Risk of introducing exotic disease through importation of animals and animal products
Rev Sci Tech Off Int Epizoot
Between 1870 and 1929, nine separate outbreaks of foot and mouth disease (FMD) occurred in the United States of America (USA); additional outbreaks in North America include one in Mexico (1947) and two in Canada (1870 and 1952). In 1930, the United States Congress enacted a law prohibiting importation of live ruminants or swine or fresh meat from these species into the USA from countries affected with FMD or rinderpest. Although the effect of this prohibition may be debated, the USA has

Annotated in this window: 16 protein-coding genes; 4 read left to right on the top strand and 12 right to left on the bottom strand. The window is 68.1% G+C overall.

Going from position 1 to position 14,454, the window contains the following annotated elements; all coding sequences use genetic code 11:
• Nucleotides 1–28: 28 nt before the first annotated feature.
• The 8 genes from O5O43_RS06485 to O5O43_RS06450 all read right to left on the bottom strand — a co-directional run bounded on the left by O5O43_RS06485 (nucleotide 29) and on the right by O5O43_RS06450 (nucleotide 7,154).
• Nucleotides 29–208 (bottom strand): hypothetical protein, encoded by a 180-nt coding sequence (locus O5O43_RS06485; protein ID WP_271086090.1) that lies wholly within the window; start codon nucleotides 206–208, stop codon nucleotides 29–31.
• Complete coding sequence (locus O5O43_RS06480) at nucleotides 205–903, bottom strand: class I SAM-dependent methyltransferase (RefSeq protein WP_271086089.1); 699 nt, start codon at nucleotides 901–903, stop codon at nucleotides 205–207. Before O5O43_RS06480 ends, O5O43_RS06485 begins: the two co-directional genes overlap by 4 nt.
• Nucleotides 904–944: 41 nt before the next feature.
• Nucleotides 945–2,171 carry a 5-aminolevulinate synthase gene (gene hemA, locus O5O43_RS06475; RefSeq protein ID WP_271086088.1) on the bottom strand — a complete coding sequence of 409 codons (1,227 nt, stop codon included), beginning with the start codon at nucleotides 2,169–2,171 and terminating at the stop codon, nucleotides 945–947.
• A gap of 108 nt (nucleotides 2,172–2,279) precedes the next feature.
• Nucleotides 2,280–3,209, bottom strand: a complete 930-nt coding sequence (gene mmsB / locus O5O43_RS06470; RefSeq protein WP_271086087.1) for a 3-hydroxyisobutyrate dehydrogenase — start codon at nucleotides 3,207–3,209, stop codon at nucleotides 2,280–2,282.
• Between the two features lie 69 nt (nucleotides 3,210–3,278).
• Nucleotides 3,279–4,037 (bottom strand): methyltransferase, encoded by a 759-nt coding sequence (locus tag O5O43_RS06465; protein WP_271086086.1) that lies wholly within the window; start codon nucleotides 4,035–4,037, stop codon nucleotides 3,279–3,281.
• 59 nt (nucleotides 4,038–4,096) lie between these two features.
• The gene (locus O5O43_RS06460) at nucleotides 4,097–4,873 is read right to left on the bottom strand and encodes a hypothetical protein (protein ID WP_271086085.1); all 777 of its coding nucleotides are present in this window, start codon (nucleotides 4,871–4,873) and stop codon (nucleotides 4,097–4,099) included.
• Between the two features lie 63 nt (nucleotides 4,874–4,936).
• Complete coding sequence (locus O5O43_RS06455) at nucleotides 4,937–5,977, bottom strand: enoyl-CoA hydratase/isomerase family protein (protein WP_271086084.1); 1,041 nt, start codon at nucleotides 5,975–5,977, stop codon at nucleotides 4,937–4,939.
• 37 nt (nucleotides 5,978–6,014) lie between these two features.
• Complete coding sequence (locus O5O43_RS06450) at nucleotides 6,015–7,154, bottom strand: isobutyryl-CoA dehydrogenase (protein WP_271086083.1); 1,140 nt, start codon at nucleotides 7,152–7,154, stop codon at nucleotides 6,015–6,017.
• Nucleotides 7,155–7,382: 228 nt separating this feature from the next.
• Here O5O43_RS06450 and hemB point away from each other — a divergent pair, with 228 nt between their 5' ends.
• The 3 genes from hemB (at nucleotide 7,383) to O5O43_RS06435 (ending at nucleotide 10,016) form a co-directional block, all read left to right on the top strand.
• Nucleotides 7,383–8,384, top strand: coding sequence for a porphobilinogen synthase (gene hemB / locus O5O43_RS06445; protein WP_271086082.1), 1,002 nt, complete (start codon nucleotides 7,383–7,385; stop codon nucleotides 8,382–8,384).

... the USA has remained free of FMD since its enactment. A hidden benefit of this prohibition was probably the limitation on importing other disease agents from countries of the world where FMD was present. As many regions of the world make progress towards the control and eradication of FMD, North America must take greater cognizance of other disease agents with which it has not been concerned to date, as these existed only in regions of the world affected with FMD and/or rinderpest. One of the methods of dealing with these other diseases is by using risk assessment and risk management methodologies. For risk assessment to work, however, the available management technologies must be examined, and levels of risk assigned to match the available technology. The authors explore risk analysis options for the importation of animals and animal products in a manner which will continue to protect the livestock industry in the USA. They also examine the role of veterinary biologicals as a management tool to mitigate the attendant risks.